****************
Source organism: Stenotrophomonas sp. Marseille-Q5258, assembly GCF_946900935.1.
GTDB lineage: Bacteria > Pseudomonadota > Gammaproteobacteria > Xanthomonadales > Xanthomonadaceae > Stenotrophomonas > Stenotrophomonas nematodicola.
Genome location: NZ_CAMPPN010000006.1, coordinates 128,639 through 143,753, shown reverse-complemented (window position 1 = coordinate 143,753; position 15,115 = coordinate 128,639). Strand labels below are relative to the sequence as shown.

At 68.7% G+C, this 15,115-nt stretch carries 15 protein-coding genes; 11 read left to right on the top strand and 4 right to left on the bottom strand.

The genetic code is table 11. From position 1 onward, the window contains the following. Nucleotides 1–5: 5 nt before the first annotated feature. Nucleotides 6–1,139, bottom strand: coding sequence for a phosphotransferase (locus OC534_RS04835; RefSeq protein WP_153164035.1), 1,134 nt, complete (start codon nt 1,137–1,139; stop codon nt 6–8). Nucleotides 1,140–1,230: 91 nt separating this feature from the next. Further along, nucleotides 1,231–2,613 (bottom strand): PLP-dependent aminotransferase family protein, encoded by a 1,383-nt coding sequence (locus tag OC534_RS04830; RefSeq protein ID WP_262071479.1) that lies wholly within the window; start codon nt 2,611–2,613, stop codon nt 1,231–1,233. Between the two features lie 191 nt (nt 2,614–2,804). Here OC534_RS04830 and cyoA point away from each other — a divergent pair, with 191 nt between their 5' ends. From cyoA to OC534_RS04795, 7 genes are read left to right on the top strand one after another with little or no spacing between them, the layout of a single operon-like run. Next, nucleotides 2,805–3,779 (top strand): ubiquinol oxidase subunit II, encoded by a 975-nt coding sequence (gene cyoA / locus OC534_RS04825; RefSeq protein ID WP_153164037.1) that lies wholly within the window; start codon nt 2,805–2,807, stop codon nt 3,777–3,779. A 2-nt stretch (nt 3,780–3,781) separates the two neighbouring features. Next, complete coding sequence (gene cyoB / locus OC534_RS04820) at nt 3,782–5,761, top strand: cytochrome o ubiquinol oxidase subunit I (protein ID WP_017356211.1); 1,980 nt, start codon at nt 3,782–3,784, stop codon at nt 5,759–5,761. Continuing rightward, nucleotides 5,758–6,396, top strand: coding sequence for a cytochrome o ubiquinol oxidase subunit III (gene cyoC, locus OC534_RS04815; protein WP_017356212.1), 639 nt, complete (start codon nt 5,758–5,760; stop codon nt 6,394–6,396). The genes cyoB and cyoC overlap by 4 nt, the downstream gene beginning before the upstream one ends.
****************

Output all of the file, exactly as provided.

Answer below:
Source organism: Stenotrophomonas sp. Marseille-Q5258, assembly GCF_946900935.1.
GTDB lineage: Bacteria > Pseudomonadota > Gammaproteobacteria > Xanthomonadales > Xanthomonadaceae > Stenotrophomonas > Stenotrophomonas nematodicola.
Genome location: NZ_CAMPPN010000006.1, coordinates 128,639 through 143,753, shown reverse-complemented (window position 1 = coordinate 143,753; position 15,115 = coordinate 128,639). Strand labels below are relative to the sequence as shown.

At 68.7% G+C, this 15,115-nt stretch carries 15 protein-coding genes; 11 read left to right on the top strand and 4 right to left on the bottom strand.

The genetic code is table 11. From position 1 onward, the window contains the following. Nucleotides 1–5: 5 nt before the first annotated feature. Nucleotides 6–1,139, bottom strand: coding sequence for a phosphotransferase (locus OC534_RS04835; RefSeq protein WP_153164035.1), 1,134 nt, complete (start codon nt 1,137–1,139; stop codon nt 6–8). Nucleotides 1,140–1,230: 91 nt separating this feature from the next. Further along, nucleotides 1,231–2,613 (bottom strand): PLP-dependent aminotransferase family protein, encoded by a 1,383-nt coding sequence (locus tag OC534_RS04830; RefSeq protein ID WP_262071479.1) that lies wholly within the window; start codon nt 2,611–2,613, stop codon nt 1,231–1,233. Between the two features lie 191 nt (nt 2,614–2,804). Here OC534_RS04830 and cyoA point away from each other — a divergent pair, with 191 nt between their 5' ends. From cyoA to OC534_RS04795, 7 genes are read left to right on the top strand one after another with little or no spacing between them, the layout of a single operon-like run. Next, nucleotides 2,805–3,779 (top strand): ubiquinol oxidase subunit II, encoded by a 975-nt coding sequence (gene cyoA / locus OC534_RS04825; RefSeq protein ID WP_153164037.1) that lies wholly within the window; start codon nt 2,805–2,807, stop codon nt 3,777–3,779. A 2-nt stretch (nt 3,780–3,781) separates the two neighbouring features. Next, complete coding sequence (gene cyoB / locus OC534_RS04820) at nt 3,782–5,761, top strand: cytochrome o ubiquinol oxidase subunit I (protein ID WP_017356211.1); 1,980 nt, start codon at nt 3,782–3,784, stop codon at nt 5,759–5,761. Continuing rightward, nucleotides 5,758–6,396, top strand: coding sequence for a cytochrome o ubiquinol oxidase subunit III (gene cyoC, locus OC534_RS04815; protein WP_017356212.1), 639 nt, complete (start codon nt 5,758–5,760; stop codon nt 6,394–6,396). The genes cyoB and cyoC overlap by 4 nt, the downstream gene beginning before the upstream one ends.